I recently heard that a telephone company (a mobile network operator) was hacked and lots of data was stolen, maybe affecting up to a million customers. It sounds like the leaked data is already available on the dark web, and it includes all personal information (names, addresses, ID numbers, phone numbers, etc.) and also a lot of technical data (including SIM activation date, IMSI, ICCID, PUK, etc.). The company confirmed the attack, and said that they now enabled some new security controls in order to prevent potential frauds (but nobody knows what controls they are talking about). However, if you want, they offer to replace the SIM card for free (but they said you need to go to one of their stores, in person).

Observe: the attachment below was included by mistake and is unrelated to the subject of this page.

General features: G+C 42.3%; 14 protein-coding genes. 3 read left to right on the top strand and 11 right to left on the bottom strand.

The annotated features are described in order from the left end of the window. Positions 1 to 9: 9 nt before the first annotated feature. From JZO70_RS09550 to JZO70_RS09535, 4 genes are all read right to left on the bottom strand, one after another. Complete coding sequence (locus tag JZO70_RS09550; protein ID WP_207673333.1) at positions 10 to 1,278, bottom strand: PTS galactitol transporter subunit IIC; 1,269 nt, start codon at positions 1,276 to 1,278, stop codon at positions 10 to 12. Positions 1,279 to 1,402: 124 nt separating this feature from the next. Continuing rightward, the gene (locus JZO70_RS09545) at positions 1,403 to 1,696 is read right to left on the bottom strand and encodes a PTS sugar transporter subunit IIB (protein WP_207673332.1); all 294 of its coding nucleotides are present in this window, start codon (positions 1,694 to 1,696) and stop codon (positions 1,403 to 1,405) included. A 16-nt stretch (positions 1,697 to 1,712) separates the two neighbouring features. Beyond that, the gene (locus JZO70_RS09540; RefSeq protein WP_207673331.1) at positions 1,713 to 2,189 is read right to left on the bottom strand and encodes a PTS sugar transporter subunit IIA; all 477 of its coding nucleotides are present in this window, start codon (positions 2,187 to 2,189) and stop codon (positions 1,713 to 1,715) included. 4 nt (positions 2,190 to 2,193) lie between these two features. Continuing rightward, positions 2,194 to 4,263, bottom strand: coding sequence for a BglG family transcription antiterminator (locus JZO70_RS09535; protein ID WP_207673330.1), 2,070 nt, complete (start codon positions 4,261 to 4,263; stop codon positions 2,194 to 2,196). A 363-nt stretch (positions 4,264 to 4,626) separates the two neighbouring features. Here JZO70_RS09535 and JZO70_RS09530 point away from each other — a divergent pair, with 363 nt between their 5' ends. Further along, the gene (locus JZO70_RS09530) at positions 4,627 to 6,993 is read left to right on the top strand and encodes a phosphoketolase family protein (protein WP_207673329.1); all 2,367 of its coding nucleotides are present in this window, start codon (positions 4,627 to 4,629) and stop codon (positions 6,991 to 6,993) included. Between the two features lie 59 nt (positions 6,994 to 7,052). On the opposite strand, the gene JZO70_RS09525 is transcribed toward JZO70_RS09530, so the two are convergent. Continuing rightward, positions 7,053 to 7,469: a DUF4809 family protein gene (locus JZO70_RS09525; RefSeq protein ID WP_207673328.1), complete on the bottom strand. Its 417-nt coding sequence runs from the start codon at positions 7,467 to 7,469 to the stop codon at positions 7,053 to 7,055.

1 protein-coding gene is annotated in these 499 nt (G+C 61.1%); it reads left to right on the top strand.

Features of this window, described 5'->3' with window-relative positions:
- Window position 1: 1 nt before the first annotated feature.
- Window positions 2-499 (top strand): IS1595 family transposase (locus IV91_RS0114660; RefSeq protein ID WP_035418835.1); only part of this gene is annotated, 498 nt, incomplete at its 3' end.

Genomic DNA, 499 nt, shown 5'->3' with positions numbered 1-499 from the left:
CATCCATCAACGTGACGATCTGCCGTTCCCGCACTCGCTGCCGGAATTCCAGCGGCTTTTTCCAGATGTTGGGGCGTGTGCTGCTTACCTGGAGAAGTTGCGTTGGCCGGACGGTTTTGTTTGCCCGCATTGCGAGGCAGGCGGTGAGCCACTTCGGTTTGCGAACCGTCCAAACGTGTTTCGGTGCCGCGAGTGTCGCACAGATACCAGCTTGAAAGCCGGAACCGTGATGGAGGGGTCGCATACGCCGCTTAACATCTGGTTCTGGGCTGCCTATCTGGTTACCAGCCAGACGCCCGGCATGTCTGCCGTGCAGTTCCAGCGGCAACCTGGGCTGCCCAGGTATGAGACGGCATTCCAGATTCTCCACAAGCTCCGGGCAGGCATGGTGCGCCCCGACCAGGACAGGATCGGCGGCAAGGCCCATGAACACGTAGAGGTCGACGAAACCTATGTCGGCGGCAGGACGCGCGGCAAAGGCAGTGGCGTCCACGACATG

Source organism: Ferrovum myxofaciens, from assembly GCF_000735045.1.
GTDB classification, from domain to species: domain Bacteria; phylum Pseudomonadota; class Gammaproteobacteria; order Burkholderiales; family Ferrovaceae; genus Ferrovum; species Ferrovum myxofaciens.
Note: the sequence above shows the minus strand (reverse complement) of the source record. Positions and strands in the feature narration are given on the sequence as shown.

The question is: does replacing only the SIM card (and keeping the same phone number) help to mitigate anything in such a situation? I don't know how a SIM swap works exactly in detail, but I suspect it depends on the security practices of the carrier(s) involved, so the amount and type of data required by the attacker may vary. By replacing the SIM card, I suppose you would only invalidate the technical data (IMSI, ICCID, PUK, etc.) but I'm not sure how useful that is in practice. Other kinds of attacks might be facilitated by knowing such technical details, however I'm still not sure about their impact. Even if replacing the SIM card might help, what I'd like to know is how much it would help here, and why.